In terms of emotion, you know, it’s an understandable question, but honestly, there’s no mixed emotion — I’m honestly just excited to be here. I think that comes from two things — more than the former founder of Excite, I was most recently fully occupied as the CEO of JotSpot. I had 28 employees that were working very hard, who had given up other very good opportunities and and for whom I wanted a great outcome. There’s no better outcome than to be at Google (it’s a wonderful nerd paradise — a place that nerds like me can thrive in) and there is great satisfaction in that. Second, I left excite 6 years ago, and at a personal level, my life has gotten a lot more rich and fullfilled from a variety of sources — marriage, kid, non-profit work (as well as my for-profit work). So, it’s not that I don’t love my work and feel very passionately about it — it’s just that I’m not defined by it the way I was when I was in my 20s.

What can you do at Google that you can’t do outside of Google? And a follow up, what can’t you do at Google that you “gave up” to be there?

What can I do at Google that I can’t do outside of this place? I think there is a lot here, but the short answer is the pretty obvious one. Google operates at a scale that startups don’t approach. And, while that provides its own challenges (making sure your stuff can handle high numbers of users), it provides a ton of opportunities to get your ideas exposed to a large number of people and get a large amount of feedback. Also, if you are pursuing very forward-looking ideas then a larger company like Google provides staying power in the market. There’s that old adage in startups “being early is the same as being wrong”. In a startup, if you’re too early for the market, it feels like there is no market at all. It’s hard in a startup to really tell the difference between early and wrong and in most cases it leads to startup death. Google is a place where there is strong interest in the long term and that is a very unique thing.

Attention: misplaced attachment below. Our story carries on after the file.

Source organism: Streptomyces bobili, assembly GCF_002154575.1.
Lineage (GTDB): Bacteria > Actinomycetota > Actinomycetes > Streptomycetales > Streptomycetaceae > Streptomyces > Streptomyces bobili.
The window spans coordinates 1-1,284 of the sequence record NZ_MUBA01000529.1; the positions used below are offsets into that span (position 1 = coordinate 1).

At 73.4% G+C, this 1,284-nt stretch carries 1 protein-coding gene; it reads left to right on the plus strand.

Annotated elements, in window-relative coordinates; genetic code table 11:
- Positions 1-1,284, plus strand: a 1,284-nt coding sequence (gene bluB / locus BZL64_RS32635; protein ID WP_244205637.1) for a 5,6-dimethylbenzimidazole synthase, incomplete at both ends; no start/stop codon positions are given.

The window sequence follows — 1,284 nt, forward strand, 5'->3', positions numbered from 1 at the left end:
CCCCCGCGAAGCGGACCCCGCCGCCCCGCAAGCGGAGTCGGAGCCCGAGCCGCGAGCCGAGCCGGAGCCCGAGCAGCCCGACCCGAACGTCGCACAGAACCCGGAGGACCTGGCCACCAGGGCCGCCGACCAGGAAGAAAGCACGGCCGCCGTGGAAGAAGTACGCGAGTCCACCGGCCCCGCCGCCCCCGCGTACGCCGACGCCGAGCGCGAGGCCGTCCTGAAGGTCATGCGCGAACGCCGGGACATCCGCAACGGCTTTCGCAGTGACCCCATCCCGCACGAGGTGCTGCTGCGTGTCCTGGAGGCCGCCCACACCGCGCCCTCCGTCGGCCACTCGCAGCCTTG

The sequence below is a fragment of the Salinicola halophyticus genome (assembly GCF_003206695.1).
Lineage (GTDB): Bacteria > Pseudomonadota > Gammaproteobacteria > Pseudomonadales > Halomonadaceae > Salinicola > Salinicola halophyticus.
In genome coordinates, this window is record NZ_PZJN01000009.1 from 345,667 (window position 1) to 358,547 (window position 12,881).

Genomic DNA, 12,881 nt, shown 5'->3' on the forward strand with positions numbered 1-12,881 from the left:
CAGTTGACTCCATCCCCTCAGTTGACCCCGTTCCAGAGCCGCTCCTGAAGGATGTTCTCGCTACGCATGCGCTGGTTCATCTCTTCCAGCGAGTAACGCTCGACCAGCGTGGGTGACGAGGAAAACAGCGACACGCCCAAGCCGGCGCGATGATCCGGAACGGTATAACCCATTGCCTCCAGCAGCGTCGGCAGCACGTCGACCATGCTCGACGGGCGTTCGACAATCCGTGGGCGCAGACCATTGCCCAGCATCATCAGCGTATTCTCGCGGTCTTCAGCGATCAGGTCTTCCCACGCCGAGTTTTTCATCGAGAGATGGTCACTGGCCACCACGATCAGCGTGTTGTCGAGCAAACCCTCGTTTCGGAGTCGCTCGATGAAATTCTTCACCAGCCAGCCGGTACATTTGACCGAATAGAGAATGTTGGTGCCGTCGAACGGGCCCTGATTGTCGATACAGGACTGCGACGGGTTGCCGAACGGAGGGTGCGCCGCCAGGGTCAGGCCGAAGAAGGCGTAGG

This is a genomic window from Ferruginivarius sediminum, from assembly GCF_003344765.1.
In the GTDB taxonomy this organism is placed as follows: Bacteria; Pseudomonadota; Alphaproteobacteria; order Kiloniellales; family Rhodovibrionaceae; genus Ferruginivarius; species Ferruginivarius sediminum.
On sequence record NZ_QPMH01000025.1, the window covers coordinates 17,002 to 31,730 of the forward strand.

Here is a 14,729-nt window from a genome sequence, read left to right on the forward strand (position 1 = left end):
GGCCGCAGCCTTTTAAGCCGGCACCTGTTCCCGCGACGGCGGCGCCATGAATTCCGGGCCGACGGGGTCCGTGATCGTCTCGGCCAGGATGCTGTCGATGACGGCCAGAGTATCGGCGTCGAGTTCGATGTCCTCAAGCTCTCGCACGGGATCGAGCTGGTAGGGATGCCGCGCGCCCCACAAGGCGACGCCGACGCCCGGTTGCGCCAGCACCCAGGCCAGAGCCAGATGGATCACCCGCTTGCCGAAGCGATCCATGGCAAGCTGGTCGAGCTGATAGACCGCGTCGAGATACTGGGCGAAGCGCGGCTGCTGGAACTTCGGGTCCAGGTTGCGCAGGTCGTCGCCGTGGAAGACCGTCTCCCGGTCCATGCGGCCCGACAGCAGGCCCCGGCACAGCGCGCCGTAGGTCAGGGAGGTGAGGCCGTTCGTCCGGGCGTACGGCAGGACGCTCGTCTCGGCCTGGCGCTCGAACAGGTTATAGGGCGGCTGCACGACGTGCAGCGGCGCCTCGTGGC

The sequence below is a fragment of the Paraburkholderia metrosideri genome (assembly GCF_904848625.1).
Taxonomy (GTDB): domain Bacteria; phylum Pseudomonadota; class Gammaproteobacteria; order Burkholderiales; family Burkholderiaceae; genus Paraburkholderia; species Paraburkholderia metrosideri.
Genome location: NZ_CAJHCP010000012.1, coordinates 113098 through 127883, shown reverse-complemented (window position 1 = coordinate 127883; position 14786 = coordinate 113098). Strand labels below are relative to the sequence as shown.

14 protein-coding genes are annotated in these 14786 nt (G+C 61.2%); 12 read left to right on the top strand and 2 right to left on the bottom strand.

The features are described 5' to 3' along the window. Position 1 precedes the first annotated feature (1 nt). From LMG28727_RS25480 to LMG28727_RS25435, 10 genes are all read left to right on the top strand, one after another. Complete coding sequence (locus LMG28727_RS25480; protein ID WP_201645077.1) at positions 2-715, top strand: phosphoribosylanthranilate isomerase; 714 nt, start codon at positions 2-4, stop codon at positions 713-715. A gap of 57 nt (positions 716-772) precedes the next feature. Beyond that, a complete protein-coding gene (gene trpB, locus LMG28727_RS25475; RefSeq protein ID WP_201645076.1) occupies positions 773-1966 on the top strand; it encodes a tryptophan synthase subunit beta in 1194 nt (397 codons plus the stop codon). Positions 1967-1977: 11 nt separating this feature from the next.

Thanks Joe!!

A Few Questions for Dave Morgan, Founder Tacoda

By - January 19, 2007

Dave Morgan

Dave founded Tacoda, a behavioral ad network, six years ago now, and recently inked a deal to add Comscore demographic information to Tacoda’s network. Tacoda is an FM partner, so read with that caveat, but I found our email back and forth interesting, and hope you do too.

Like Tacoda recently did, Google incorporated Comscore some time ago. Why is yours better?

Because TACODA is capturing and can target ads against anonymous browsing behaviors from more than 15 Billion page views per day on 4500 of the top news, entertainment and information sites on the web, from to to Orbitz to FM Publishing. This gives TACODA the broadest, deepest and most diverse database of user content browsing anywhere – more than Google or Yahoo! – though they certainly have a lot more search data.

By matching this browsing data to anonymous ComScore data, we now know not only what content they surf, but marketer sites they are visiting online and what e-commerce categories they are buying online. Since we can associate this with time, we can see users much higher up the purchase funnel than search marketing. We can see the users when they are still in the brand consideration phase. By the time that users get to Google, like yellow pages offline, they generally already know what they are going to buy, it’s just a matter of price and vendor.

Will there be any change in how you charge for this?

We sell on a CPM basis only, since our efforts are focused on brand and branded response advertisers – folks that care who sees their ads and where they see them – rather than direct response. We see video as a big part of this future, whether it is on the computer, of IP-driven television or on mobile devices. Nothing beats sight, sound and motion for delivering brand advertising.

Given that you sell on CPM, but are a network, don’t advertisers still want to buy site by site? Will you ever get into that business, or do you think all the behavioral and demographic data obviates site-specific selling?